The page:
The idea first occurred to Dave Eggers in Marial Bai, a village in southern Sudan. People who’d fled during a decades-long civil war had cautiously started to return home, bearing little more than their incredible stories. Eggers, the prolific writer, publisher and social justice advocate, was traveling with a young man named Valentino Achak Deng. The two had met in Atlanta through the Lost Boys Foundation, a group that helps Sudanese refugees build stable lives in the United States, and Eggers had agreed to help Deng write his autobiography.
Their collaboration led to What is the What, Eggers’ novel about Deng’s walk out of southern Sudan among hundreds of boys escaping the carnage of war. But it also led to something more.
On their journey back to Sudan, Eggers and Deng met three Dinka women who’d recently returned to Marial Bai after being enslaved for years in the north during the civil war. “None of the three spoke Dinka anymore,” Eggers remembers. Losing their language was only one way their identities had been erased. Their names had also been changed to Arabic ones. One of the women had left five children with her captor. The meeting haunted Eggers and Deng.
“What about them? What about their stories?” Eggers asked. “I guess what we both talked about a lot on that trip and afterwards was that his story wasn’t the only one that needed to be told.” What is the What would go on to become a best seller, but Eggers and Deng vowed to return to tell the stories of more survivors of Sudan’s civil war.
Teaming up with Lola Vollen, a human rights activist and medical doctor, Eggers founded Voice of Witness, an innovative nonprofit that records the narratives of those who’ve survived some of the most harrowing experiences on earth. Since Eggers was already a publisher, they could use his company, McSweeney’s, to put survivors’ stories into print—to “amplify” them, in the organization’s parlance. Working with students in a class they taught together at University of California, Berkeley, Eggers and Vollen collected 50 testimonies from men and women in the United States who’d been wrongfully convicted, many of whom had been on death row. These served as the basis of the group’s first book, Surviving Justice: America’s Wrongfully Convicted and Exonerated.
Since its founding in 2004, Voice of Witness has published ten more titles that chronicle the little-known lives of those caught in some of the worst and least understood catastrophes of our time. Through extensive face-to-face interviews, it has explored undocumented immigrants, the struggles of refugees, the aftermath of Hurricane Katrina and, this year, Chicago's public housing projects. And now, by broadening its innovative education program, Voice of Witness is expanding its reach even further.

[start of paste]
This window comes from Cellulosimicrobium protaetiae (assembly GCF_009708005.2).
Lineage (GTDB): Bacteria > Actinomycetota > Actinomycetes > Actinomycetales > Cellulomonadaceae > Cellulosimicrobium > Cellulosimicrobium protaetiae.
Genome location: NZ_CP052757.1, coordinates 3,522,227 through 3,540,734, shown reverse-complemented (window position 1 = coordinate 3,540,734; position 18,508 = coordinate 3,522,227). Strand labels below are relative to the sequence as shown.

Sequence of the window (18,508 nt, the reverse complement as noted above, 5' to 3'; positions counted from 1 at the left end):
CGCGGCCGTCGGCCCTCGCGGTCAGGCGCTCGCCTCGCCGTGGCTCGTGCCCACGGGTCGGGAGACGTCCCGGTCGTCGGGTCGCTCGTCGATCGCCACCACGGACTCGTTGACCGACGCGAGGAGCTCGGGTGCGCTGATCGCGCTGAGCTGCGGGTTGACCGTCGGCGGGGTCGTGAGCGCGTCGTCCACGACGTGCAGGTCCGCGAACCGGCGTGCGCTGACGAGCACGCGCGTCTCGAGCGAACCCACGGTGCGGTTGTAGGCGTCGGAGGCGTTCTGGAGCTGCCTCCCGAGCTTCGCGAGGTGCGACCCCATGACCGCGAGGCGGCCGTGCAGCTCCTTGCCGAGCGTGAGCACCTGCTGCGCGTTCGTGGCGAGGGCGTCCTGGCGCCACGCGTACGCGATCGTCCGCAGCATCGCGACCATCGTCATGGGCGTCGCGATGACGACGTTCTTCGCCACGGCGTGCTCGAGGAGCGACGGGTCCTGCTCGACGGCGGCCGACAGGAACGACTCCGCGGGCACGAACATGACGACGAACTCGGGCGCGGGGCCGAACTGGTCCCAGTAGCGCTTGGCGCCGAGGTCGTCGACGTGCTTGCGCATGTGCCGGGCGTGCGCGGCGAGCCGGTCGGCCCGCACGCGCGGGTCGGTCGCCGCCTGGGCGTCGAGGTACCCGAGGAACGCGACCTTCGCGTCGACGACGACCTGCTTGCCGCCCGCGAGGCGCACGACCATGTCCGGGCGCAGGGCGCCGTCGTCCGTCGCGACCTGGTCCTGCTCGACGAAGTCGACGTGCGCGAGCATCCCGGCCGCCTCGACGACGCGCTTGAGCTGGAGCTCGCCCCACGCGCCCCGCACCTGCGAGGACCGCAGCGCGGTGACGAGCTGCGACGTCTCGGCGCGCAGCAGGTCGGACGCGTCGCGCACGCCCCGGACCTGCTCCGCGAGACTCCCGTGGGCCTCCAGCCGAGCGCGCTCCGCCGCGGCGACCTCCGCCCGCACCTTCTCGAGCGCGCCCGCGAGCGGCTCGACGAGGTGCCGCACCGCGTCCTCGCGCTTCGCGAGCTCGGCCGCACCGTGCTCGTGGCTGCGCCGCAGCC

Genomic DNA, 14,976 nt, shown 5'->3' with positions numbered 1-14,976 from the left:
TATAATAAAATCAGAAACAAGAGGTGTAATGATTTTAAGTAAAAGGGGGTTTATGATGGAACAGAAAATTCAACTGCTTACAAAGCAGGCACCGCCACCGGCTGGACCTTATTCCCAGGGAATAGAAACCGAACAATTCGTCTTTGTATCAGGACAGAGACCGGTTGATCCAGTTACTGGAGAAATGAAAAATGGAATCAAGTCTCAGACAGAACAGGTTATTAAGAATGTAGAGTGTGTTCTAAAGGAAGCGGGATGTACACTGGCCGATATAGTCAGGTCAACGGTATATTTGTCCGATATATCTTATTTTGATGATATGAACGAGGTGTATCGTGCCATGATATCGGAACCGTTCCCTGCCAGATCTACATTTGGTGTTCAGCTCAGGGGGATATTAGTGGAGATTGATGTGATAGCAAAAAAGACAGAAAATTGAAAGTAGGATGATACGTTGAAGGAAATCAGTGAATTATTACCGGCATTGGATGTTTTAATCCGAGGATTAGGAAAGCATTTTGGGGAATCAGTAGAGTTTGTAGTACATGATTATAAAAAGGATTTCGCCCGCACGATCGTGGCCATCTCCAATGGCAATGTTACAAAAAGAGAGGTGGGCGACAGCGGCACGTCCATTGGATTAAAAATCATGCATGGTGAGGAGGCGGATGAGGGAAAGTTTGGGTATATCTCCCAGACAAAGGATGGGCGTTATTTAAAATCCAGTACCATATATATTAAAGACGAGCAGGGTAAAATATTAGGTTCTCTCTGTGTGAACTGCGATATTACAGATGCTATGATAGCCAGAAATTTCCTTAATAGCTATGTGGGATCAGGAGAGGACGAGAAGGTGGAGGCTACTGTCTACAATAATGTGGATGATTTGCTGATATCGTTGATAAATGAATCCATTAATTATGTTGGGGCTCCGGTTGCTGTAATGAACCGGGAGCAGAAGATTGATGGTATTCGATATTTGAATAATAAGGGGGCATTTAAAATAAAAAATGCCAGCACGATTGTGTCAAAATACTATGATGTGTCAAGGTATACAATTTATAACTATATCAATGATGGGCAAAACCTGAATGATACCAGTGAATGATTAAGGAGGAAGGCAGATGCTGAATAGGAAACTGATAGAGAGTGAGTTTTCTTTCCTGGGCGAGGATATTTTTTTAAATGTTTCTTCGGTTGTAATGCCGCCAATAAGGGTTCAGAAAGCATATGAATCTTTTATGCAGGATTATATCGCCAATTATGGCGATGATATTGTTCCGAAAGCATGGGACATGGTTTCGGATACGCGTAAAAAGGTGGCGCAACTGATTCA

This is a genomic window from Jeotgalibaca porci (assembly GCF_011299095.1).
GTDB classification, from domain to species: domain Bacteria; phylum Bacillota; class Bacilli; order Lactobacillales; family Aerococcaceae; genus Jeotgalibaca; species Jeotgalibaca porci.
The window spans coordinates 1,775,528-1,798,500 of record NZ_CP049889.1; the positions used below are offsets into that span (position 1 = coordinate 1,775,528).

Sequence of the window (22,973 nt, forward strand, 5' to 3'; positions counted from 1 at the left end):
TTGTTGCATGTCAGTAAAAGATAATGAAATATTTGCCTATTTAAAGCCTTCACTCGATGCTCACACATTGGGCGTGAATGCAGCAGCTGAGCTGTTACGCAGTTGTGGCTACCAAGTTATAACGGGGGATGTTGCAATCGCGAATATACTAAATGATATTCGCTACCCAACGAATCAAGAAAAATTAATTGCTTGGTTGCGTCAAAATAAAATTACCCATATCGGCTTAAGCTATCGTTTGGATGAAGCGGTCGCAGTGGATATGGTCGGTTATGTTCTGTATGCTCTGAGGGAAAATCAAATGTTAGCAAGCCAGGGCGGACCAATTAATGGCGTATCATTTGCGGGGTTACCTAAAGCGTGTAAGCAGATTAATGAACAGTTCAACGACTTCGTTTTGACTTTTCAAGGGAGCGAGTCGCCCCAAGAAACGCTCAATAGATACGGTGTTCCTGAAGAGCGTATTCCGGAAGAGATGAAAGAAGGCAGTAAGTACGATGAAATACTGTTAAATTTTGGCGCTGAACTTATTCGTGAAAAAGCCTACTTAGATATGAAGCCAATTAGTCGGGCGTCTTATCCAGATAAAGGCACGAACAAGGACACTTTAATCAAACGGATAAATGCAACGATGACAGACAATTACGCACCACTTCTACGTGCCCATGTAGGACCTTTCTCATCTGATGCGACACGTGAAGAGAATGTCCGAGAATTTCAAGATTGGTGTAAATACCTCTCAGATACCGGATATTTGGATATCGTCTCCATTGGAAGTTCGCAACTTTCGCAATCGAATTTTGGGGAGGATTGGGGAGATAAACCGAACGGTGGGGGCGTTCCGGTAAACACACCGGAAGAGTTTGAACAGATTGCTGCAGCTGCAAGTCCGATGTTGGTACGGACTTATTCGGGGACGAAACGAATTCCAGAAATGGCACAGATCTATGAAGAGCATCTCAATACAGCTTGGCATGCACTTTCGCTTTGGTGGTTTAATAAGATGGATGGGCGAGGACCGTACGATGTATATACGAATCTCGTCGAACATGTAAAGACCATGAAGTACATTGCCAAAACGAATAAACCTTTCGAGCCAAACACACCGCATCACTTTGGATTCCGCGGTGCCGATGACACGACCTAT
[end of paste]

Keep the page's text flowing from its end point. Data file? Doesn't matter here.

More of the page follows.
The idea behind the series is to eschew the top-down method of telling history through the eyes of the “great men” who directed events in favor of returning authority to those who actually lived through them. “If journalism is the first draft of history,” says Mark Danner, a founding member of the VoW board of advisers and the author of trailblazing books about human rights problems, “then the voices of witnesses are the pith of it.”
Published between covers of slick and inviting vellum, these collections of searing testimonies are, above all, good reads. Recent titles employ powerful photographs as well as narratives. Refugee Hotel, for instance, a collaboration between Gabriel Stabile, a photographer, and Juliet Linderman, a writer, presents stories of those struggling to make it in America in a book of a startlingly unconventional design: pliable postcards bound into a coffee-table book.
“Empathy is the basis of all these stories,” says Mimi Lok, executive director of Voice of Witness. “Once you connect with someone, once you acknowledge that your understanding of an issue can be broadened and challenged, it’s transformative,” Lok adds, “not just for the reader, but for the interviewer and the person who is being interviewed.”
This is where education comes in: Through its pioneering schools program, VoW worked with 85 teachers to reach some 1,400 students last year. The effort, conducted through in-school visits, workshops and training sessions, centers on teaching young people the group’s distinctive method of gathering oral histories. Organizers know from experience that the act of interviewing a subject has a remarkable impact on students—not just on giving deeper meaning to the crises of the past, but on gaining greater understanding of the world around them. To this end, there’s a maxim that Lok and the rest of the VoW staff repeat as a mantra: Empathy, they like to say, is the highest form of critical thinking.